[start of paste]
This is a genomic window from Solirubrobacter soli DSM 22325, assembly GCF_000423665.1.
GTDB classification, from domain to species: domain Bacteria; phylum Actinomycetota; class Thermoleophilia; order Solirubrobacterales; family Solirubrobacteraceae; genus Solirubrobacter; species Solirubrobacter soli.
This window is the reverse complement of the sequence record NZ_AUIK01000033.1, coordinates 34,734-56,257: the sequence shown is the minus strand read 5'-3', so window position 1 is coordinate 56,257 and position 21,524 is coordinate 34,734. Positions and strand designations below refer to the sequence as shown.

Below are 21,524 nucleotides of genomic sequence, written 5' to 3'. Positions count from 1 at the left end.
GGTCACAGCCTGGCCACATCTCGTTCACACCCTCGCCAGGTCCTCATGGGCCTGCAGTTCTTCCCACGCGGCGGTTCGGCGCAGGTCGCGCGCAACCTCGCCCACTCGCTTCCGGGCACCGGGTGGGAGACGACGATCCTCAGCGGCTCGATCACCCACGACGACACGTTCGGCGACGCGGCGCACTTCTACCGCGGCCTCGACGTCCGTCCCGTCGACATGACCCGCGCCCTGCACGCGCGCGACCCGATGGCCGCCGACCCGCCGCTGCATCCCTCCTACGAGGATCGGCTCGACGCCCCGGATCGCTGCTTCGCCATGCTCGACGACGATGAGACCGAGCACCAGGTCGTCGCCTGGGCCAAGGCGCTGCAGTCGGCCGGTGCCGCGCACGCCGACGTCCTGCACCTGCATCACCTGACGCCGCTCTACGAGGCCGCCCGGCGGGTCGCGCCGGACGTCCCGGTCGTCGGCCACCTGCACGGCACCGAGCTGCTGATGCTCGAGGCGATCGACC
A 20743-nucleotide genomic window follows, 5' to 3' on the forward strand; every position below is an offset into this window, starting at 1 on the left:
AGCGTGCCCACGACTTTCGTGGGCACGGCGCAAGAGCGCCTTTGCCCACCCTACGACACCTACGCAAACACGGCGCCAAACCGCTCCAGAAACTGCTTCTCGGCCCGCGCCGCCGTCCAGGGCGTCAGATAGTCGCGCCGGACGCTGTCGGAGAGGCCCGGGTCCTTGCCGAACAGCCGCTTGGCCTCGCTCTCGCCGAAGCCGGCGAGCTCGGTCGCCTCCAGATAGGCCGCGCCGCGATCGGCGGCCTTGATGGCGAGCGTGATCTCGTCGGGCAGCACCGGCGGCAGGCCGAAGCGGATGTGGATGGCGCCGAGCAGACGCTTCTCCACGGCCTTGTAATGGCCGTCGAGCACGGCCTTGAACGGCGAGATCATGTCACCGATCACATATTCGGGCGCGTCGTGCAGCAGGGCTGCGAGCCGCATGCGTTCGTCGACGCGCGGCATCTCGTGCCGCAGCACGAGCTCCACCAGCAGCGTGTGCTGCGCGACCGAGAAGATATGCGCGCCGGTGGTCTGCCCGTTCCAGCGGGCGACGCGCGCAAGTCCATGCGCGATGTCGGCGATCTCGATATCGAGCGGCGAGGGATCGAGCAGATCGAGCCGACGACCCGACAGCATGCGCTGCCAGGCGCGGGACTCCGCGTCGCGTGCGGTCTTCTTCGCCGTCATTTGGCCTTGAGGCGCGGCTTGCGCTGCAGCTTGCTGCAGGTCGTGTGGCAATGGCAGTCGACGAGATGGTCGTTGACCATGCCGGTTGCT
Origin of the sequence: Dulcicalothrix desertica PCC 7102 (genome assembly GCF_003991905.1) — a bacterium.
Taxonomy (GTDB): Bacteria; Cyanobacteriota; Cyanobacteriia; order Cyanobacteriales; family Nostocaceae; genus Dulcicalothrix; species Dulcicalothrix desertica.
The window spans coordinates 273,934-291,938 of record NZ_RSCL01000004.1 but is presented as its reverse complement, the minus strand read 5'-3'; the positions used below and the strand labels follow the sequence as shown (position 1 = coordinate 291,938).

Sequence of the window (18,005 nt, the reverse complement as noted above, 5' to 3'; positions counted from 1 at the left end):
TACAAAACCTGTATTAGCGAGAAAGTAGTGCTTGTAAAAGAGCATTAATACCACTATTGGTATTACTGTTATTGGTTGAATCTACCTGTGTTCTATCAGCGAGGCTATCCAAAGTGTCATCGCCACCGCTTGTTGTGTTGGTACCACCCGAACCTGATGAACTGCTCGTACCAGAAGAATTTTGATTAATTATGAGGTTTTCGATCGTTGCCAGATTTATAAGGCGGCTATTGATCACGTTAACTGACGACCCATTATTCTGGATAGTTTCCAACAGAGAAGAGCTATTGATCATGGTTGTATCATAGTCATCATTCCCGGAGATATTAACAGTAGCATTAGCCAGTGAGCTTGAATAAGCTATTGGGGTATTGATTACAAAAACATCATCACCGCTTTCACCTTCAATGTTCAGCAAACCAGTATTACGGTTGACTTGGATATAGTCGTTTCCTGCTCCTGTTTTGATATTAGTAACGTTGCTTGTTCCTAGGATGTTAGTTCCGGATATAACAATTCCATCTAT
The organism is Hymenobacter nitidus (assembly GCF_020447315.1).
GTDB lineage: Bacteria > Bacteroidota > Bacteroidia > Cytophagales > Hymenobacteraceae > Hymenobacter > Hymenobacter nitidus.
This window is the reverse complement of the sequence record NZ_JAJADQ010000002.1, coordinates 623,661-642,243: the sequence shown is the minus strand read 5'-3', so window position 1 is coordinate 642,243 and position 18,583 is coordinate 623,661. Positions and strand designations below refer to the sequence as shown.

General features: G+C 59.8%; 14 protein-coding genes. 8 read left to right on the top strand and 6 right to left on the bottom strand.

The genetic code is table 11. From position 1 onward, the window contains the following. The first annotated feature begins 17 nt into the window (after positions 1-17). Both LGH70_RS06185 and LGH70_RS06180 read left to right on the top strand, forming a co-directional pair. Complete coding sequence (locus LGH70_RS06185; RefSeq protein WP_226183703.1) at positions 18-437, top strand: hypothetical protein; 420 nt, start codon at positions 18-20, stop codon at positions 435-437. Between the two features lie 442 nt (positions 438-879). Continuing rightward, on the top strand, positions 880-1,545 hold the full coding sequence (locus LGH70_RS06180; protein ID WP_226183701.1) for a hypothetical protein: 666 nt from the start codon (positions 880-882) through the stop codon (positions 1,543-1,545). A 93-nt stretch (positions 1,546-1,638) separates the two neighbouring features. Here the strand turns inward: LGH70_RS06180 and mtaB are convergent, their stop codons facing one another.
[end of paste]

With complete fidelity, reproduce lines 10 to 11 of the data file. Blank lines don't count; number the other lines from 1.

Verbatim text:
The window spans coordinates 273,934-291,938 of record NZ_RSCL01000004.1 but is presented as its reverse complement, the minus strand read 5'-3'; the positions used below and the strand labels follow the sequence as shown (position 1 = coordinate 291,938).

Sequence of the window (18,005 nt, the reverse complement as noted above, 5' to 3'; positions counted from 1 at the left end):